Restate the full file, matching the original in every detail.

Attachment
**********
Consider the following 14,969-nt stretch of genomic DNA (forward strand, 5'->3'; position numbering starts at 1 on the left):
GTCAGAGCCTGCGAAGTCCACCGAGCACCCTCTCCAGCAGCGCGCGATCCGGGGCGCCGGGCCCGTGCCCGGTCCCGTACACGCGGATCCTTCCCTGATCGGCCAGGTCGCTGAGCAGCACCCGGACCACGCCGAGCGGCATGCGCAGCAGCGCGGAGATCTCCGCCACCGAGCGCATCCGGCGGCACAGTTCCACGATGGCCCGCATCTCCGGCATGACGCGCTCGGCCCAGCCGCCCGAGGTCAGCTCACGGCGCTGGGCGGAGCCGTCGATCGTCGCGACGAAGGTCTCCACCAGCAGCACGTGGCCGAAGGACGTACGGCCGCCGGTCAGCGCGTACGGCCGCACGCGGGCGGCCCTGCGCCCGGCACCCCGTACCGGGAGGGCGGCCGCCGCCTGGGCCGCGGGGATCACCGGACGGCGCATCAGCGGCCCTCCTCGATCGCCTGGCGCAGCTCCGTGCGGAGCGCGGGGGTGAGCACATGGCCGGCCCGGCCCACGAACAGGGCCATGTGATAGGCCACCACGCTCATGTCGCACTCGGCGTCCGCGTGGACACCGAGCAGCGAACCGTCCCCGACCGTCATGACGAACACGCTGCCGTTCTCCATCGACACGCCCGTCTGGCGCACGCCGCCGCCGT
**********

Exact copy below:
Consider the following 14,969-nt stretch of genomic DNA (forward strand, 5'->3'; position numbering starts at 1 on the left):
GTCAGAGCCTGCGAAGTCCACCGAGCACCCTCTCCAGCAGCGCGCGATCCGGGGCGCCGGGCCCGTGCCCGGTCCCGTACACGCGGATCCTTCCCTGATCGGCCAGGTCGCTGAGCAGCACCCGGACCACGCCGAGCGGCATGCGCAGCAGCGCGGAGATCTCCGCCACCGAGCGCATCCGGCGGCACAGTTCCACGATGGCCCGCATCTCCGGCATGACGCGCTCGGCCCAGCCGCCCGAGGTCAGCTCACGGCGCTGGGCGGAGCCGTCGATCGTCGCGACGAAGGTCTCCACCAGCAGCACGTGGCCGAAGGACGTACGGCCGCCGGTCAGCGCGTACGGCCGCACGCGGGCGGCCCTGCGCCCGGCACCCCGTACCGGGAGGGCGGCCGCCGCCTGGGCCGCGGGGATCACCGGACGGCGCATCAGCGGCCCTCCTCGATCGCCTGGCGCAGCTCCGTGCGGAGCGCGGGGGTGAGCACATGGCCGGCCCGGCCCACGAACAGGGCCATGTGATAGGCCACCACGCTCATGTCGCACTCGGCGTCCGCGTGGACACCGAGCAGCGAACCGTCCCCGACCGTCATGACGAACACGCTGCCGTTCTCCATCGACACGCCCGTCTGGCGCACGCCGCCGCCGT